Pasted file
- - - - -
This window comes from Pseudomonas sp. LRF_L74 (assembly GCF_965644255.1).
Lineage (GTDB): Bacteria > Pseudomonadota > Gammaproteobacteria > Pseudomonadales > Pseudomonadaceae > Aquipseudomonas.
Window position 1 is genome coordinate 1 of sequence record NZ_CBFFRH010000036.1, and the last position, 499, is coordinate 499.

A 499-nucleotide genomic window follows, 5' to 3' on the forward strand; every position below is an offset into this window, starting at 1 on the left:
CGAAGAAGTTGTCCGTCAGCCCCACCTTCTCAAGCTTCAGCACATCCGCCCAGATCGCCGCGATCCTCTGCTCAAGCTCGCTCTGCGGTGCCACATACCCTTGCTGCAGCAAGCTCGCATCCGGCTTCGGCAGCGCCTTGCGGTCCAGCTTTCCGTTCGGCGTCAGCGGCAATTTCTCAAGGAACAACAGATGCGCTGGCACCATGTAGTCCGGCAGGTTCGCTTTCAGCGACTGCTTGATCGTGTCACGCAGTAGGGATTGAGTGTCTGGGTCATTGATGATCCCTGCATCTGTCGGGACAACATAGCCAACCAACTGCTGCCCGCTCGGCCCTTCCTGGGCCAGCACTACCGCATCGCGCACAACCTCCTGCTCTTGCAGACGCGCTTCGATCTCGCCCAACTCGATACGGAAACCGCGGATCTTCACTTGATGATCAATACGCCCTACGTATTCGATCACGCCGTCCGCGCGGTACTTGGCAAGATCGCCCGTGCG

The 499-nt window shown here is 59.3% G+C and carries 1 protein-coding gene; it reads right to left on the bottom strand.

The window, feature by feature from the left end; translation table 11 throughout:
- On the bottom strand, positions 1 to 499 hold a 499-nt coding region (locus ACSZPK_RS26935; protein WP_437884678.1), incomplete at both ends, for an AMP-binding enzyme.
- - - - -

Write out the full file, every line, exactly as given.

This window comes from Pseudomonas sp. LRF_L74 (assembly GCF_965644255.1).
Lineage (GTDB): Bacteria > Pseudomonadota > Gammaproteobacteria > Pseudomonadales > Pseudomonadaceae > Aquipseudomonas.
Window position 1 is genome coordinate 1 of sequence record NZ_CBFFRH010000036.1, and the last position, 499, is coordinate 499.

A 499-nucleotide genomic window follows, 5' to 3' on the forward strand; every position below is an offset into this window, starting at 1 on the left:
CGAAGAAGTTGTCCGTCAGCCCCACCTTCTCAAGCTTCAGCACATCCGCCCAGATCGCCGCGATCCTCTGCTCAAGCTCGCTCTGCGGTGCCACATACCCTTGCTGCAGCAAGCTCGCATCCGGCTTCGGCAGCGCCTTGCGGTCCAGCTTTCCGTTCGGCGTCAGCGGCAATTTCTCAAGGAACAACAGATGCGCTGGCACCATGTAGTCCGGCAGGTTCGCTTTCAGCGACTGCTTGATCGTGTCACGCAGTAGGGATTGAGTGTCTGGGTCATTGATGATCCCTGCATCTGTCGGGACAACATAGCCAACCAACTGCTGCCCGCTCGGCCCTTCCTGGGCCAGCACTACCGCATCGCGCACAACCTCCTGCTCTTGCAGACGCGCTTCGATCTCGCCCAACTCGATACGGAAACCGCGGATCTTCACTTGATGATCAATACGCCCTACGTATTCGATCACGCCGTCCGCGCGGTACTTGGCAAGATCGCCCGTGCG

The 499-nt window shown here is 59.3% G+C and carries 1 protein-coding gene; it reads right to left on the bottom strand.

The window, feature by feature from the left end; translation table 11 throughout:
- On the bottom strand, positions 1 to 499 hold a 499-nt coding region (locus ACSZPK_RS26935; protein WP_437884678.1), incomplete at both ends, for an AMP-binding enzyme.